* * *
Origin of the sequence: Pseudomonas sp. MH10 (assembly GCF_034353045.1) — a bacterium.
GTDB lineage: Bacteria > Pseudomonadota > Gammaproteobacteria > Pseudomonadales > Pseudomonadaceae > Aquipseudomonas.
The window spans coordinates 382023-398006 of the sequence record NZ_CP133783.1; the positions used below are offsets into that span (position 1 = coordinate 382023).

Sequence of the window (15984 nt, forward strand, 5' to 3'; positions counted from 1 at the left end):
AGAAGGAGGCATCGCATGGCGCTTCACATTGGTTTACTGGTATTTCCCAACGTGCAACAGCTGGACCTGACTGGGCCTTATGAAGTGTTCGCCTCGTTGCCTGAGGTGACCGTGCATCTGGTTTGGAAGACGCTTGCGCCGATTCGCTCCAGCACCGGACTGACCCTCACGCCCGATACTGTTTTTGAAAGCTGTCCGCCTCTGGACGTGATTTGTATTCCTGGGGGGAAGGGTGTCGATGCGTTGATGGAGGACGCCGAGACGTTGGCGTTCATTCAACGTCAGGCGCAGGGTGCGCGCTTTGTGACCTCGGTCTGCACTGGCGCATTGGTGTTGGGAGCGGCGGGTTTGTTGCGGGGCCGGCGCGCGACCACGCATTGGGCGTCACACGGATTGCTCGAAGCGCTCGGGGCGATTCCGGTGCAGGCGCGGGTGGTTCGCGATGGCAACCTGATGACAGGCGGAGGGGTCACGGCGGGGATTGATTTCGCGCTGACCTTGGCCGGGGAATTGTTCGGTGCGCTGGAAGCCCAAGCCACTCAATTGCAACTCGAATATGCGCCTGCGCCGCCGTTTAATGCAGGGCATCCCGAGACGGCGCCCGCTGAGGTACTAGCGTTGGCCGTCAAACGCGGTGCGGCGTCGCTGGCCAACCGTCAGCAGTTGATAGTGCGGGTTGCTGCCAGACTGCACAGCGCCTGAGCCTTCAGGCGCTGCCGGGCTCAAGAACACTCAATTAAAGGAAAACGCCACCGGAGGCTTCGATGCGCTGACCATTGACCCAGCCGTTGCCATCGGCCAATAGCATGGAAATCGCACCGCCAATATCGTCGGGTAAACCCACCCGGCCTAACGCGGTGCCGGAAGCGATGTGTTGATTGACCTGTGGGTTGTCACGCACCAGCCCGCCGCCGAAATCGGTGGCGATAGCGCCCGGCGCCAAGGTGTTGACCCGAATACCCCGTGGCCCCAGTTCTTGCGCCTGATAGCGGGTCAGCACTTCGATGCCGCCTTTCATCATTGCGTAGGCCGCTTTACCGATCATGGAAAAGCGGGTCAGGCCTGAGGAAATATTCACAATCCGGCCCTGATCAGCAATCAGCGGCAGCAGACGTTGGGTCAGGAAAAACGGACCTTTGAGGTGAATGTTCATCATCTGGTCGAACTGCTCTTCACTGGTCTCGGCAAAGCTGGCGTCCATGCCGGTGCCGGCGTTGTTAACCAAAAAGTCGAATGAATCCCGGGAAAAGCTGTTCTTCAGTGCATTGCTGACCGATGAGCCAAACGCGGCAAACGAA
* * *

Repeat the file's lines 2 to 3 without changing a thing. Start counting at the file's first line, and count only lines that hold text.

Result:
GTDB lineage: Bacteria > Pseudomonadota > Gammaproteobacteria > Pseudomonadales > Pseudomonadaceae > Aquipseudomonas.
The window spans coordinates 382023-398006 of the sequence record NZ_CP133783.1; the positions used below are offsets into that span (position 1 = coordinate 382023).